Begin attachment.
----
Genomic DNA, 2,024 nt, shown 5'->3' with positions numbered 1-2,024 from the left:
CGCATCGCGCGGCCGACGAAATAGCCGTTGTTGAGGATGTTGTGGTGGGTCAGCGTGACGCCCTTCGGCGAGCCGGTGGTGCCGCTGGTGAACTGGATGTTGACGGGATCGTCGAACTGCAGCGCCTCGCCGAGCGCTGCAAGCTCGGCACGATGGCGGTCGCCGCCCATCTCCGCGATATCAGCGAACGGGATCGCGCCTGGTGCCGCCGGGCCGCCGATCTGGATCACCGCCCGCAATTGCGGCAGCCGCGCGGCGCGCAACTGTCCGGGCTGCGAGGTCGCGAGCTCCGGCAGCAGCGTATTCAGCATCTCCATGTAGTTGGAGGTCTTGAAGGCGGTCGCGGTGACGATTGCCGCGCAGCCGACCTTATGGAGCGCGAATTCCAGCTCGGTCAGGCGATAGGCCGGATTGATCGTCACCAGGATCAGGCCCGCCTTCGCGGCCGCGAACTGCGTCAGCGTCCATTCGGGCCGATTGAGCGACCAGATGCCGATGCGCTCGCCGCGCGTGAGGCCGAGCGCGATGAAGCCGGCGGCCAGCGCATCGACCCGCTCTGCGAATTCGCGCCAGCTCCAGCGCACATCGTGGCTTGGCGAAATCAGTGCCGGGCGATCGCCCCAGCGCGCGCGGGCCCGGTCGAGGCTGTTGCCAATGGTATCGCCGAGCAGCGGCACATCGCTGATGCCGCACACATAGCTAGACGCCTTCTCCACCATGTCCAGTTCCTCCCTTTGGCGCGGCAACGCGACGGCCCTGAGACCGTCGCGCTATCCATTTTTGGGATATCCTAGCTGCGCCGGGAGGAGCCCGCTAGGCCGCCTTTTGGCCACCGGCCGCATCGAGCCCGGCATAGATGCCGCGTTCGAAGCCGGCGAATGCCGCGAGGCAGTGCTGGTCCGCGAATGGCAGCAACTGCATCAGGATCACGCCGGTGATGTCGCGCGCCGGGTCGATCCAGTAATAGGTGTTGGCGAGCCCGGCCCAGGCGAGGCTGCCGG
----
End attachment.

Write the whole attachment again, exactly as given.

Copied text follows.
Genomic DNA, 2,024 nt, shown 5'->3' with positions numbered 1-2,024 from the left:
CGCATCGCGCGGCCGACGAAATAGCCGTTGTTGAGGATGTTGTGGTGGGTCAGCGTGACGCCCTTCGGCGAGCCGGTGGTGCCGCTGGTGAACTGGATGTTGACGGGATCGTCGAACTGCAGCGCCTCGCCGAGCGCTGCAAGCTCGGCACGATGGCGGTCGCCGCCCATCTCCGCGATATCAGCGAACGGGATCGCGCCTGGTGCCGCCGGGCCGCCGATCTGGATCACCGCCCGCAATTGCGGCAGCCGCGCGGCGCGCAACTGTCCGGGCTGCGAGGTCGCGAGCTCCGGCAGCAGCGTATTCAGCATCTCCATGTAGTTGGAGGTCTTGAAGGCGGTCGCGGTGACGATTGCCGCGCAGCCGACCTTATGGAGCGCGAATTCCAGCTCGGTCAGGCGATAGGCCGGATTGATCGTCACCAGGATCAGGCCCGCCTTCGCGGCCGCGAACTGCGTCAGCGTCCATTCGGGCCGATTGAGCGACCAGATGCCGATGCGCTCGCCGCGCGTGAGGCCGAGCGCGATGAAGCCGGCGGCCAGCGCATCGACCCGCTCTGCGAATTCGCGCCAGCTCCAGCGCACATCGTGGCTTGGCGAAATCAGTGCCGGGCGATCGCCCCAGCGCGCGCGGGCCCGGTCGAGGCTGTTGCCAATGGTATCGCCGAGCAGCGGCACATCGCTGATGCCGCACACATAGCTAGACGCCTTCTCCACCATGTCCAGTTCCTCCCTTTGGCGCGGCAACGCGACGGCCCTGAGACCGTCGCGCTATCCATTTTTGGGATATCCTAGCTGCGCCGGGAGGAGCCCGCTAGGCCGCCTTTTGGCCACCGGCCGCATCGAGCCCGGCATAGATGCCGCGTTCGAAGCCGGCGAATGCCGCGAGGCAGTGCTGGTCCGCGAATGGCAGCAACTGCATCAGGATCACGCCGGTGATGTCGCGCGCCGGGTCGATCCAGTAATAGGTGTTGGCGAGCCCGGCCCAGGCGAGGCTGCCGG